Make the salon an exciting place to be

Give your employees a reason to stay loyal – and attract new stylists to help grow your business. Provide regular, relevant education in trending techniques and products with the support of your manufacturer. Encourage your team to enter industry competitions and showcase salon mentors who have done great things. This not only serves to motivate the team but can also attract a buzz – both locally and within the industry – helping grow your profile. Shout about your benefits and initiatives – whether it’s an attractive retail commission, complimentary yoga classes or annual trip abroad, everyone likes to be rewarded for working hard. 

Ensure your salon culture is on point

Are you a welcoming, inclusive space where people feel safe and inspired to do their best work? Much has changed in the space of a few years and the future of any salon business relies on an open-minded attitude and a positive and pro-active approach to embracing people’s differences. Take pride in the diversity and individuality of your team – a stylist that feels ‘seen’ is far more likely to stay loyal.


Showcase how your salon is different publicly. Use social media to celebrate the things that you do away from the salon – for your employees, for the community, for your clients. When we post about closing the salon for a team-building day, the response from clients is always amazing – and of course, it’s also of huge interest to potential employees. Communication is also essential within a successful salon team. Sit down regularly to discuss what they want from their career and how you can help them achieve it. Investing in an individual is only a risk if they don’t see a future at your salon, so nurture their success and ensure they feel valued – give them reasons to stick around!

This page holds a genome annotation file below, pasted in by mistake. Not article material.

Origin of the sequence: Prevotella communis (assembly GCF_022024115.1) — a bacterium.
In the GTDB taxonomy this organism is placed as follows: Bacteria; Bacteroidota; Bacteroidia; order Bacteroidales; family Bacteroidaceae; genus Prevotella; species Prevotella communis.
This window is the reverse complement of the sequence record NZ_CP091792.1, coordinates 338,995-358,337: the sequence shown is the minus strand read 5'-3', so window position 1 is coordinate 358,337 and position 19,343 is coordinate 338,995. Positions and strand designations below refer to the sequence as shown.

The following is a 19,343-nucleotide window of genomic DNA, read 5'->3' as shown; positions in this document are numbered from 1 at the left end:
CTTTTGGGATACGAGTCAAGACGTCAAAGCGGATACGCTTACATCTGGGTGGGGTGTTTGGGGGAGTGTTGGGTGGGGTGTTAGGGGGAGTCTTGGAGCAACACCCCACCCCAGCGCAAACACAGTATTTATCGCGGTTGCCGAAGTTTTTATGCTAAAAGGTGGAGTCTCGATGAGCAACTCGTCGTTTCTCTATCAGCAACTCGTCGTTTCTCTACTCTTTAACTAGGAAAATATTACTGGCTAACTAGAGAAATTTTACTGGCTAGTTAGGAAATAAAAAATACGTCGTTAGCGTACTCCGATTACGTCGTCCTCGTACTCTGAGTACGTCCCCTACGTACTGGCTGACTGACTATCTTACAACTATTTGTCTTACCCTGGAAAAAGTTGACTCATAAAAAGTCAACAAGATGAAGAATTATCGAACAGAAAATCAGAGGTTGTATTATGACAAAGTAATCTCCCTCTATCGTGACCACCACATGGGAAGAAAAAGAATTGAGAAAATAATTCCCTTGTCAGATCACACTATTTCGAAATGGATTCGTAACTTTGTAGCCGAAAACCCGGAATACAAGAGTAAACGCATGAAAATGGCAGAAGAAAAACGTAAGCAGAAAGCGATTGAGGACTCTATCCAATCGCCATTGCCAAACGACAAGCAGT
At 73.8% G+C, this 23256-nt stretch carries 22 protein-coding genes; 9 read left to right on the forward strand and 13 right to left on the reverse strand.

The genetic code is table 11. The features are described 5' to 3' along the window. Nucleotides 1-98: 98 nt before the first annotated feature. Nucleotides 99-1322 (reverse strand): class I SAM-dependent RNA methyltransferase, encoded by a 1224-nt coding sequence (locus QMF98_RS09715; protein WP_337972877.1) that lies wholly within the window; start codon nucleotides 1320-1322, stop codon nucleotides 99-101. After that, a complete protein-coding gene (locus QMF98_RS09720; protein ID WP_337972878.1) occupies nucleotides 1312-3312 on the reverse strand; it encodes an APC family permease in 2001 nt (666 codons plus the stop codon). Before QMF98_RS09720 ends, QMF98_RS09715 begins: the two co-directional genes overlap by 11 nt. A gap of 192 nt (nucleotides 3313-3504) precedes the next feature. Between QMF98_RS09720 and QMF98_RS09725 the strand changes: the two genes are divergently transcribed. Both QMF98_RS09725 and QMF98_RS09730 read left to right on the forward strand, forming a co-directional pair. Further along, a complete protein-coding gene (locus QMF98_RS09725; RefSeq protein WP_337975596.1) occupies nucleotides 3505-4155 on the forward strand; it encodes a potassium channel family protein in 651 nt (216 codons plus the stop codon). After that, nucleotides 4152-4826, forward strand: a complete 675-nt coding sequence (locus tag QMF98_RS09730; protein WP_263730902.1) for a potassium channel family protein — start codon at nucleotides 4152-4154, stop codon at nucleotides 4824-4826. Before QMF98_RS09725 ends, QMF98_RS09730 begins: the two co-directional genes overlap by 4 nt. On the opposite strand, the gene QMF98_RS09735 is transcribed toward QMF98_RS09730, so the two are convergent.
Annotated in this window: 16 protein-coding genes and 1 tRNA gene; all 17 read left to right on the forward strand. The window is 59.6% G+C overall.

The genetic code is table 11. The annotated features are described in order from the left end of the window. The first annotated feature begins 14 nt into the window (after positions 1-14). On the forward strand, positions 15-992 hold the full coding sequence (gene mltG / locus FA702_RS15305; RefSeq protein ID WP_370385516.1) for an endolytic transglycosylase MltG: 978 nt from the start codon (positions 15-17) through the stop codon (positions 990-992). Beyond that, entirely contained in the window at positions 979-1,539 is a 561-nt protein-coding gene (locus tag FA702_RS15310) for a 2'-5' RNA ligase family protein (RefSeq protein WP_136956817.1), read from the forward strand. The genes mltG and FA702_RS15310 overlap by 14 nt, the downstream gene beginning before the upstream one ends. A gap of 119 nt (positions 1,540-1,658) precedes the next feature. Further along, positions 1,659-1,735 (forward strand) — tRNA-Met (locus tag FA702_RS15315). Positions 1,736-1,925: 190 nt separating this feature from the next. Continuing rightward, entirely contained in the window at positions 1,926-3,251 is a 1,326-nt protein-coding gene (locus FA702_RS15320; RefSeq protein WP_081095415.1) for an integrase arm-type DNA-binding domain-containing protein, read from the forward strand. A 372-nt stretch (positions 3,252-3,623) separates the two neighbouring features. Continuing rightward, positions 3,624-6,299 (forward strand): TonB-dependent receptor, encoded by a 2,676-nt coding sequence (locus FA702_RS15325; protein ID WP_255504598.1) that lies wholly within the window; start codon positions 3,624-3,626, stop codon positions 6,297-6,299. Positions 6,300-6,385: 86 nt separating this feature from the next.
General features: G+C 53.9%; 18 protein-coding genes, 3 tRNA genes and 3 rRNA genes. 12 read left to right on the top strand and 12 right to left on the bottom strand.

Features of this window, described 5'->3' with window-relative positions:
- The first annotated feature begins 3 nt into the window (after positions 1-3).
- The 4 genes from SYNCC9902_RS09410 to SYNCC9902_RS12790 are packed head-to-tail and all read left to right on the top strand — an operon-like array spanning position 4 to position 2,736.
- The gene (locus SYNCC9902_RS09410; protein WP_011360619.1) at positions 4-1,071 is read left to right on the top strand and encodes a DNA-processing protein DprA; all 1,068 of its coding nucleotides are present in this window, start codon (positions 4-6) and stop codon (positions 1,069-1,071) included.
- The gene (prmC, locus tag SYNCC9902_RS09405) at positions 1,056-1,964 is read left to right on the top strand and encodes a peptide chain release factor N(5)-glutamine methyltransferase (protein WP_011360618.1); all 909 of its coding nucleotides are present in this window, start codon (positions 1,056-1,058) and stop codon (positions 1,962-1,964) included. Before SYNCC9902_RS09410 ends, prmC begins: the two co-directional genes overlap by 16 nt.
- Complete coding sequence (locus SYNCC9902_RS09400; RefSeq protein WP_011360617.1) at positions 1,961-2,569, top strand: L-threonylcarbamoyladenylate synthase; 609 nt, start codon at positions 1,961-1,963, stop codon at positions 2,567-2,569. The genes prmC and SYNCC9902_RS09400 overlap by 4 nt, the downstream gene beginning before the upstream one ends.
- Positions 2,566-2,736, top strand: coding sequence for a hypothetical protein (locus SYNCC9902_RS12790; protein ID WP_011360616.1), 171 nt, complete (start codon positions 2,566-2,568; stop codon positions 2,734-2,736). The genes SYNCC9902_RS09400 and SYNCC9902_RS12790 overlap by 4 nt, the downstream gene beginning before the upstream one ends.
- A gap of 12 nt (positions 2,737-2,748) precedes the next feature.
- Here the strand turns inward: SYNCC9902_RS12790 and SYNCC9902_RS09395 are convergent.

How I’ve made it work 

It’s easy enough to dish out advice but how does this all translate in ‘real life?’ Can a flexible salon role really benefit everyone?

In my salon business, we have several team members who take an active role in the creative side of the industry, as well as being key members of the salon team for over twenty years.

Neil Smith for instance is Global Style Director for Eufora International, a role that sees him travel worldwide for global brand campaign photoshoots, stage presentations, education and brand launches. Neil is the first to say that the salon is home and the money is made behind the chair looking after his loyal clients. His brand role will pay him for his time when he’s out of the salon and we support him with a flexible working schedule and the security of his main income. Neil is a true advocate of the Barrie Stephen brand on all levels of both his commercial and creative work and his global role ensures that our profile can grow on both a national and international level.

Almost two years on from the beginning of the pandemic, I believe that the ‘Hybrid Hairdresser’ model provides security and flexibility in an ever-evolving and fast-paced industry. Making changes to your business and opening yourself up to new ideas can feel intimidating and risky but I truly believe that a new level of flexibility is imperative to the ongoing success of both a salon business and the industry as a whole.